Posts: 30,009
Mentioned: 11 Post(s)
Tagged: 0 Thread(s)
Quoted: 390 Post(s)
It's very straightforward.

The steerer length measured from the crown seat to the top must be longer than the end to end head tube length by the stack height of the headset.

You'll find headset stack height data in the headset's spec sheet, or can search using phrases like headset stack height for (model).

Typically stack heights vary between 33 and 45mm (with exceptions) so if you buy a fork 50mm taller than the frame you'll be fine, and can use spacers or trim it to fit.

WARNING -- do not buy a fork more than 60mm taller than the head tube. Quality forks only have about 50mm of thread, and if trimmed too much will run out of thread.
__________________
FB
Chain-L site

An ounce of diagnosis is worth a pound of cure.

“Never argue with an idiot. He will only bring you down to his level and beat you with experience.”, George Carlin

“One accurate measurement is worth a thousand expert opinions” - Adm Grace Murray Hopper - USN

WARNING, I'm from New York. Thin skinned people should maintain safe distance.
FBinNY is offline   Reply With Quote
Old 09-29-15, 03:09 PM   #6
JohnDThompson 
Old fart
 
JohnDThompson's Avatar
 
Join Date: Nov 2004
Location: Appleton WI
Bikes: Several, mostly not name brands.
Posts: 16,537
Mentioned: 4 Post(s)
Tagged: 0 Thread(s)
Quoted: 129 Post(s)
For a threaded headset, the steer tube needs to be at least as long as the head tube plus the stack height of the headset. Threaded headset stacks vary in height between about 30mm and 44mm, depending on model. So, don't trim your steer tube until you know what headset you will be using, and it's better to cut it longer than you'll think you need, as you can always use spacers to take up the space. Here are some examples:



Source: Barnett's Manual
JohnDThompson is offline   Reply With Quote
Old 09-29-15, 04:14 PM   #7
cncwhiz
Senior Member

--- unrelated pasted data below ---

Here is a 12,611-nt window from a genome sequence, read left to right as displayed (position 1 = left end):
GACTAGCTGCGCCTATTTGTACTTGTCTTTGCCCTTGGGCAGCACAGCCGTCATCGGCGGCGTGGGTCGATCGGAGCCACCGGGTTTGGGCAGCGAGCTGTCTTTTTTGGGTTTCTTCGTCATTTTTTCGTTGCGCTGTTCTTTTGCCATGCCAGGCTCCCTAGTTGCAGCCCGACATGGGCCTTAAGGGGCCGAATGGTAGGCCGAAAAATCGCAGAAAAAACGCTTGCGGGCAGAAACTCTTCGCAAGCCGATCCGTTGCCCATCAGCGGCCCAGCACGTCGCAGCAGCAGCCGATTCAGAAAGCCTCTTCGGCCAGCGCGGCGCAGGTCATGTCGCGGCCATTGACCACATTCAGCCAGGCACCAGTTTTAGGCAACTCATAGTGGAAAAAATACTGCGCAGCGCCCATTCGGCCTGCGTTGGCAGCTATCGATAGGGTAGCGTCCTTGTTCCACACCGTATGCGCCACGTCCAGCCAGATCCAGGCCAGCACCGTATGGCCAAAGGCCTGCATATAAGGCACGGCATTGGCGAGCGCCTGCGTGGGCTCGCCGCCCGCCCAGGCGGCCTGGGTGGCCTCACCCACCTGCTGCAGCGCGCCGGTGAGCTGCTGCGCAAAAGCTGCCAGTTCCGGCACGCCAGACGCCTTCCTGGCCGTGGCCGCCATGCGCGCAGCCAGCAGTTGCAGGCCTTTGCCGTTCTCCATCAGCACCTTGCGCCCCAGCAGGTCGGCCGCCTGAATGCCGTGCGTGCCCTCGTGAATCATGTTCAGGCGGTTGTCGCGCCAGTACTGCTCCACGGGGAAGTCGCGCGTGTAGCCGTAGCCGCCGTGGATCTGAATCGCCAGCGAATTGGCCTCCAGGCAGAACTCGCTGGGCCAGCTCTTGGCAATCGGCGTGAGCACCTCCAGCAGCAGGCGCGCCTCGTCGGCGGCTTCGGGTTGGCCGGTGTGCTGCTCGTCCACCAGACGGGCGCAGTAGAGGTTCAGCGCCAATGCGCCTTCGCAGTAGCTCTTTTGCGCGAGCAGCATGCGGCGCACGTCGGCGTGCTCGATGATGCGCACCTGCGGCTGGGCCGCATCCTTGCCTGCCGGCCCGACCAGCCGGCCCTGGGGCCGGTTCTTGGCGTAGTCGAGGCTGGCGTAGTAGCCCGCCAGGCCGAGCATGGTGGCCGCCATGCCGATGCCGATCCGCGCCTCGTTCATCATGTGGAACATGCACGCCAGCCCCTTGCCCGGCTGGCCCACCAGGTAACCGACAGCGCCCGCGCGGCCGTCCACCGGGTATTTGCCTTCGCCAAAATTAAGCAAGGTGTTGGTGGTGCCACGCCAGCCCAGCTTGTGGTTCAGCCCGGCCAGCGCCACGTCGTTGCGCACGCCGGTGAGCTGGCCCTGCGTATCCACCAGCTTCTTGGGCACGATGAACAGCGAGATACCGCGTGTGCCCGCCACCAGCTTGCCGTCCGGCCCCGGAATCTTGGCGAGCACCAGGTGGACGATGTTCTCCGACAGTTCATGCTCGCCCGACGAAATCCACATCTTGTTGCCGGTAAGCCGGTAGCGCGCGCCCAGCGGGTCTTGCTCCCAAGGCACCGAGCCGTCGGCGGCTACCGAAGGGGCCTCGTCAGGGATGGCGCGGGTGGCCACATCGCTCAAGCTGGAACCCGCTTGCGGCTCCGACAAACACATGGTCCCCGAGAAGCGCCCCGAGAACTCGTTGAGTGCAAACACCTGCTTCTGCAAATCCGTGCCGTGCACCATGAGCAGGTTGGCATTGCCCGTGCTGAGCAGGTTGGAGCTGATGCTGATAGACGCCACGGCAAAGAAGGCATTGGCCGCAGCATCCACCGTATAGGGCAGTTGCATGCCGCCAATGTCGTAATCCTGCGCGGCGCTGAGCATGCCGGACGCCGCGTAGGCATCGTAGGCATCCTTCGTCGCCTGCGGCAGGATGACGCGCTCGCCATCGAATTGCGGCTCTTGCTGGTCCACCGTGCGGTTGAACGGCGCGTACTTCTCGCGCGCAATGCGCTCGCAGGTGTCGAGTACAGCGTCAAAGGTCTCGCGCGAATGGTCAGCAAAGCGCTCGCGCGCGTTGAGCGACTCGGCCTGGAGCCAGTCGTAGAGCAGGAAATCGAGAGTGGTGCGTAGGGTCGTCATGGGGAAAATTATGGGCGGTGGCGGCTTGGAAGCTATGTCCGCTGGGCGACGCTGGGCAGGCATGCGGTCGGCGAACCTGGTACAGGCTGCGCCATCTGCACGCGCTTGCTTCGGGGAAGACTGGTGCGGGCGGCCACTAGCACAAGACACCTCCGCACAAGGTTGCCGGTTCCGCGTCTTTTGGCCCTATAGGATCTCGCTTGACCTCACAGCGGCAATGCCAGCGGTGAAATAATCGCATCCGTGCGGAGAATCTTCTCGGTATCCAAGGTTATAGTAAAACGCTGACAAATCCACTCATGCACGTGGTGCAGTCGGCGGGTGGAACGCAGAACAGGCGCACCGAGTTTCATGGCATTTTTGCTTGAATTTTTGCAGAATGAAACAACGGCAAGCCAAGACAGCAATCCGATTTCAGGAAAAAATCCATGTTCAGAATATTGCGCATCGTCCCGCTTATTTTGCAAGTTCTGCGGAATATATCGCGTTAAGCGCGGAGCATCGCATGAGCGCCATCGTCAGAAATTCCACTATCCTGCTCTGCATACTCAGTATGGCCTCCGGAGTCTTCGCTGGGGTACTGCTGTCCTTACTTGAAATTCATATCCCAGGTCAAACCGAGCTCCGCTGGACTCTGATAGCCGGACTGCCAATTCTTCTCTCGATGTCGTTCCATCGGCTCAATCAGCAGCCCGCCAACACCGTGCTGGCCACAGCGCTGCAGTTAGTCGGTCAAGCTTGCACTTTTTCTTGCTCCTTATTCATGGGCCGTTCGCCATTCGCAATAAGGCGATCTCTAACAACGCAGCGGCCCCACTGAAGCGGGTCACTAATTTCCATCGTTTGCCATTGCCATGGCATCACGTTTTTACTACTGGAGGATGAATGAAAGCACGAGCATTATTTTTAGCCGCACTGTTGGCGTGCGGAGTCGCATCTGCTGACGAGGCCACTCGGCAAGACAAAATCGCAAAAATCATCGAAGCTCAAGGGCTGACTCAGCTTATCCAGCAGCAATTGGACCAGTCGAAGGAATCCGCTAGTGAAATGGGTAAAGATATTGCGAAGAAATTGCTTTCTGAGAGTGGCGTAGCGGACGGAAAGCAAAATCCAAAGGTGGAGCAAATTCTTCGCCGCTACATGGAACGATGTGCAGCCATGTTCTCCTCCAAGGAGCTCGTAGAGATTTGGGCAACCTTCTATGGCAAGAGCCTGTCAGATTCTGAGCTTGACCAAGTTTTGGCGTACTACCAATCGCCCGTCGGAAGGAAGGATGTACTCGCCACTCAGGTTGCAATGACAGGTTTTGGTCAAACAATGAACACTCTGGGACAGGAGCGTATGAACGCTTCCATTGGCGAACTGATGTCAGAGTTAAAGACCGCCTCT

Thread Starter
 
Join Date: Jun 2013
Location: Carson Valley, Nevada
Bikes: Treak 6000 mountain bike, Specialized hard rock moutain bike, Amp research b3 mountain bike, Old road bike unknown brand and year.
Posts: 90
Mentioned: 1 Post(s)
Tagged: 0 Thread(s)
Quoted: 14 Post(s)
[QUOTE=JohnDThompson;18204404]For a threaded headset, the steer tube needs to be at least as long as the head tube plus the stack height of the headset. Threaded headset stacks vary in height between about 30mm and 44mm, depending on model. So, don't trim your steer tube until you know what headset you will be using, and it's better to cut it longer than you'll think you need, as you can always use spacers to take up the space. Here are some examples:



Source: Barnett's Manual[/QUOTE


Do you have any for 1 1/8?
cncwhiz is offline   Reply With Quote
Old 09-29-15, 07:31 PM   #8
JohnDThompson 
Old fart
 
JohnDThompson's Avatar
 
Join Date: Nov 2004
Location: Appleton WI
Bikes: Several, mostly not name brands.
Posts: 16,537
Mentioned: 4 Post(s)
Tagged: 0 Thread(s)
Quoted: 129 Post(s)
Quote:
Originally Posted by cncwhiz View Post
Do you have any for 1 1/8?
Not me, but a google search came up with this (in German):

JohnDThompson is offline   Reply With Quote
Reply


Thread Tools Search this Thread
Search this Thread:

Advanced Search

Posting Rules
You may not post new threads
You may not post replies
You may not post attachments
You may not edit your posts

BB code is On
Smilies are On
[IMG] code is On
HTML code is Off



All times are GMT -6. The time now is 01:45 PM.